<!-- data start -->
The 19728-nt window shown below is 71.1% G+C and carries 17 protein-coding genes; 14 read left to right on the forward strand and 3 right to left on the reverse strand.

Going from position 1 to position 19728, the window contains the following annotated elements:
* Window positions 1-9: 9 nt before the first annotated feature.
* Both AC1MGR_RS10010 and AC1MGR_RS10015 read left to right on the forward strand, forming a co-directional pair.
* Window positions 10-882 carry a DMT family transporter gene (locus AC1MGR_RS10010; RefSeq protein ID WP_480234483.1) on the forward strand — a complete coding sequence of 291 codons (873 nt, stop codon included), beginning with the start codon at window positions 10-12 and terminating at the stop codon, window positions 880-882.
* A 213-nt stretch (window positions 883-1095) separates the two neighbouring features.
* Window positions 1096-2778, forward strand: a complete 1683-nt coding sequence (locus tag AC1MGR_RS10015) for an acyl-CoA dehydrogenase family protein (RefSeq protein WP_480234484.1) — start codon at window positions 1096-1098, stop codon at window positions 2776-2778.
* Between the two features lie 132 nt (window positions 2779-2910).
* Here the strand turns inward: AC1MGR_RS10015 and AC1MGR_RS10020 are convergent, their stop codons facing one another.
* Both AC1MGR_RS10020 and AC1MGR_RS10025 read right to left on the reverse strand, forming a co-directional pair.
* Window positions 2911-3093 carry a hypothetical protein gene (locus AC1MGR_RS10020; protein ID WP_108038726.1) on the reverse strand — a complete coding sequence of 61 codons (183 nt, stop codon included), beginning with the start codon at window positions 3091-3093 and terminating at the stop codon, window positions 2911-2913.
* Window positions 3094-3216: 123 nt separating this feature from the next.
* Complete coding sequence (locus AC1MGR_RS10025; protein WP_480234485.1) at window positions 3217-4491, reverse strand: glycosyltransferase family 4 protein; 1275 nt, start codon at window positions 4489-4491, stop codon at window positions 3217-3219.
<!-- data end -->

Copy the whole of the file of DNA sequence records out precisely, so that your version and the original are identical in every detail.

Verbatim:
The 19728-nt window shown below is 71.1% G+C and carries 17 protein-coding genes; 14 read left to right on the forward strand and 3 right to left on the reverse strand.

Going from position 1 to position 19728, the window contains the following annotated elements:
* Window positions 1-9: 9 nt before the first annotated feature.
* Both AC1MGR_RS10010 and AC1MGR_RS10015 read left to right on the forward strand, forming a co-directional pair.
* Window positions 10-882 carry a DMT family transporter gene (locus AC1MGR_RS10010; RefSeq protein ID WP_480234483.1) on the forward strand — a complete coding sequence of 291 codons (873 nt, stop codon included), beginning with the start codon at window positions 10-12 and terminating at the stop codon, window positions 880-882.
* A 213-nt stretch (window positions 883-1095) separates the two neighbouring features.
* Window positions 1096-2778, forward strand: a complete 1683-nt coding sequence (locus tag AC1MGR_RS10015) for an acyl-CoA dehydrogenase family protein (RefSeq protein WP_480234484.1) — start codon at window positions 1096-1098, stop codon at window positions 2776-2778.
* Between the two features lie 132 nt (window positions 2779-2910).
* Here the strand turns inward: AC1MGR_RS10015 and AC1MGR_RS10020 are convergent, their stop codons facing one another.
* Both AC1MGR_RS10020 and AC1MGR_RS10025 read right to left on the reverse strand, forming a co-directional pair.
* Window positions 2911-3093 carry a hypothetical protein gene (locus AC1MGR_RS10020; protein ID WP_108038726.1) on the reverse strand — a complete coding sequence of 61 codons (183 nt, stop codon included), beginning with the start codon at window positions 3091-3093 and terminating at the stop codon, window positions 2911-2913.
* Window positions 3094-3216: 123 nt separating this feature from the next.
* Complete coding sequence (locus AC1MGR_RS10025; protein WP_480234485.1) at window positions 3217-4491, reverse strand: glycosyltransferase family 4 protein; 1275 nt, start codon at window positions 4489-4491, stop codon at window positions 3217-3219.